Totten is supported by his readers. Send him some help via his online donation button. His snail mail address is also on the site.
And given his summary of the heat, drop by SoldiersAngels and sign up to support one of the troops deployed in Iraq (or Afghanistan or Djibouti etc.) The SoldiersAngeles match up volunteers with deployed soldiers, sailors, airmen, Marines and Coast Guardsmen, and letters and care packages are all that is involved, though many civilians who participate write to tell me how much it means to them. Here’s Totten on the swelter:
You know how it feels when you get into a black car in the afternoon with the windows rolled up in July? It’s an inferno outside, but inside the car it’s even hotter? That’s how Iraq feels in the shade. Sunlight burns like a blowtorch. If you don’t wear a helmet or soft cap the sun will cook your brain. First you get headaches. Then you end up in the hospital.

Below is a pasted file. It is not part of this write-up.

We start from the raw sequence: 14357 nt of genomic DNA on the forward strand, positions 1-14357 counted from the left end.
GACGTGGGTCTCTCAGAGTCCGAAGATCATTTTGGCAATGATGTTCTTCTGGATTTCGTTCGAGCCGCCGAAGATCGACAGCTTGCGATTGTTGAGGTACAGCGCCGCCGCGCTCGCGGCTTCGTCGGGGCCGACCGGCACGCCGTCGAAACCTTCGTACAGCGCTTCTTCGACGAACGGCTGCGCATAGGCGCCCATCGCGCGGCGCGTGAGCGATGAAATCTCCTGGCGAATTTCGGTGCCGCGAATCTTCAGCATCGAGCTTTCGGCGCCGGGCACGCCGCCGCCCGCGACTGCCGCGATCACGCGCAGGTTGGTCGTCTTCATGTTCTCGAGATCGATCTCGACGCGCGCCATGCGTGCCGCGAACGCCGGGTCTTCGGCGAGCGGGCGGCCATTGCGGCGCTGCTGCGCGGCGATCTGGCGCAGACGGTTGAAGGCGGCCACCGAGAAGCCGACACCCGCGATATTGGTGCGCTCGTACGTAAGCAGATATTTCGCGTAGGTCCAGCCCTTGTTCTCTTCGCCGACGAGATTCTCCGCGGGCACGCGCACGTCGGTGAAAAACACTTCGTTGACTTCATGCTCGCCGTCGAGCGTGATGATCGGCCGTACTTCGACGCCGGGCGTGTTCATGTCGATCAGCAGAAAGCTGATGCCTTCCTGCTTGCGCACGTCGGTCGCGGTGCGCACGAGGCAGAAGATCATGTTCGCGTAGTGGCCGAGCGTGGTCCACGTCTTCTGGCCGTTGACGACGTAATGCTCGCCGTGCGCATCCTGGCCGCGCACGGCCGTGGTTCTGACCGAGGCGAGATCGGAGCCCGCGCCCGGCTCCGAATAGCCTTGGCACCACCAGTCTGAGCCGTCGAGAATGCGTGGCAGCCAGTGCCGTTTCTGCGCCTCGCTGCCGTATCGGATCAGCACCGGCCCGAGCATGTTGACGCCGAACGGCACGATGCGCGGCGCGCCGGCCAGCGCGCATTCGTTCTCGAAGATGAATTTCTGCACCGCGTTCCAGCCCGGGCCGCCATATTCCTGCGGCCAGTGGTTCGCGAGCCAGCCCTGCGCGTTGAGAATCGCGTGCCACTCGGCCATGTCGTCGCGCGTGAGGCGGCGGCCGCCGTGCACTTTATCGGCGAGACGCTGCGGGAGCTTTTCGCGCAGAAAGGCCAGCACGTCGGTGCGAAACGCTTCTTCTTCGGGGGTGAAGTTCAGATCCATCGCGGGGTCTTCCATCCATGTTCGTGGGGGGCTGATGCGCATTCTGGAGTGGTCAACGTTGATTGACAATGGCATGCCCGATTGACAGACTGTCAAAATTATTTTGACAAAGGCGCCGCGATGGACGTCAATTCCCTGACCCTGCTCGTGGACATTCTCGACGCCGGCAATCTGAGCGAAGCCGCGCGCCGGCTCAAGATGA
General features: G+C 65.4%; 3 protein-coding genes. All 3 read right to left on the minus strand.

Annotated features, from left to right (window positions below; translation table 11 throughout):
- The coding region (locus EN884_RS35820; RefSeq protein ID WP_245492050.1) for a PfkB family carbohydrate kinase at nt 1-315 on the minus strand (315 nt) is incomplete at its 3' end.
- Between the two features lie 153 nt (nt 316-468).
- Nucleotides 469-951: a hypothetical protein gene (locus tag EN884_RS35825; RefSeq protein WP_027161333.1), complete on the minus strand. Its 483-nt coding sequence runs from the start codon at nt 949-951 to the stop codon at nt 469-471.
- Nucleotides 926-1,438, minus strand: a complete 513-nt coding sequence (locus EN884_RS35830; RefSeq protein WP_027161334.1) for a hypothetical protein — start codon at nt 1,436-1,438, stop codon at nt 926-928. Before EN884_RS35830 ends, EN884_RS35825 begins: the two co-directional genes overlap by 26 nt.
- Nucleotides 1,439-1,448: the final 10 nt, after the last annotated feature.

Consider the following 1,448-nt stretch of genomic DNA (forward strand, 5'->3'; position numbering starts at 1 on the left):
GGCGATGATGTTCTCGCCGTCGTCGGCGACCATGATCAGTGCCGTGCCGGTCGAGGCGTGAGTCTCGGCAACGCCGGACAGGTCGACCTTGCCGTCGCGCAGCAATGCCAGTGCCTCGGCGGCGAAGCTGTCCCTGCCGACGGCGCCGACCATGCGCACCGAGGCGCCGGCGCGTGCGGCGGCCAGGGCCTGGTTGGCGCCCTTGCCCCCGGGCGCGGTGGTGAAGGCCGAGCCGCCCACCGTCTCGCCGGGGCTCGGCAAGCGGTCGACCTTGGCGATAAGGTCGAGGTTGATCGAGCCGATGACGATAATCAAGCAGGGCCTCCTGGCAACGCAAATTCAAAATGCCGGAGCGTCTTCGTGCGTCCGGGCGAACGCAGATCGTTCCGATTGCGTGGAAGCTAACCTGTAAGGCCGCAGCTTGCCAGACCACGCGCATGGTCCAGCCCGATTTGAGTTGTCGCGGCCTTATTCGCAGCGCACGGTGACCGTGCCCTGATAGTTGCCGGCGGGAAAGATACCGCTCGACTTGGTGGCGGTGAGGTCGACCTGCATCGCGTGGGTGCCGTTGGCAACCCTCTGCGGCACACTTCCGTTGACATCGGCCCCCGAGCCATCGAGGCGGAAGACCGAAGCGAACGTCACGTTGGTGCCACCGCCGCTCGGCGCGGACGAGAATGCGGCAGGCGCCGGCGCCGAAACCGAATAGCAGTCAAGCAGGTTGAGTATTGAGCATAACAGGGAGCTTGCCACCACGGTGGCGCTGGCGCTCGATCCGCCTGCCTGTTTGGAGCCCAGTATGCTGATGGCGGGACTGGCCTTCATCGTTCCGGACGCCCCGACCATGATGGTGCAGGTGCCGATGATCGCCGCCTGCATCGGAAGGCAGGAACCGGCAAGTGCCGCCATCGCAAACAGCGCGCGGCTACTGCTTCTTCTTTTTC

And here’s Totten on The Green Zone:
After having spent several days Baghdad’s Green Zone and Red Zone, I still haven’t heard or seen any explosions. It’s a peculiar war. It is almost a not-war. Last July’s war in Northern Israel and Southern Lebanon was hundreds of times more violent and terrifying than this one. Explosions on both sides of the Lebanese-Israeli border were constant when I was there.
You’d think explosions and gunfire define Iraq if you look at this country from far away on the news. They do not. The media is a total distortion machine. Certain areas are still extremely violent, but the country as a whole is defined by heat, not war, at least in the summer. It is Iraq’s most singular characteristic. I dread going outside because it’s hot, not because I’m afraid I will get hurt.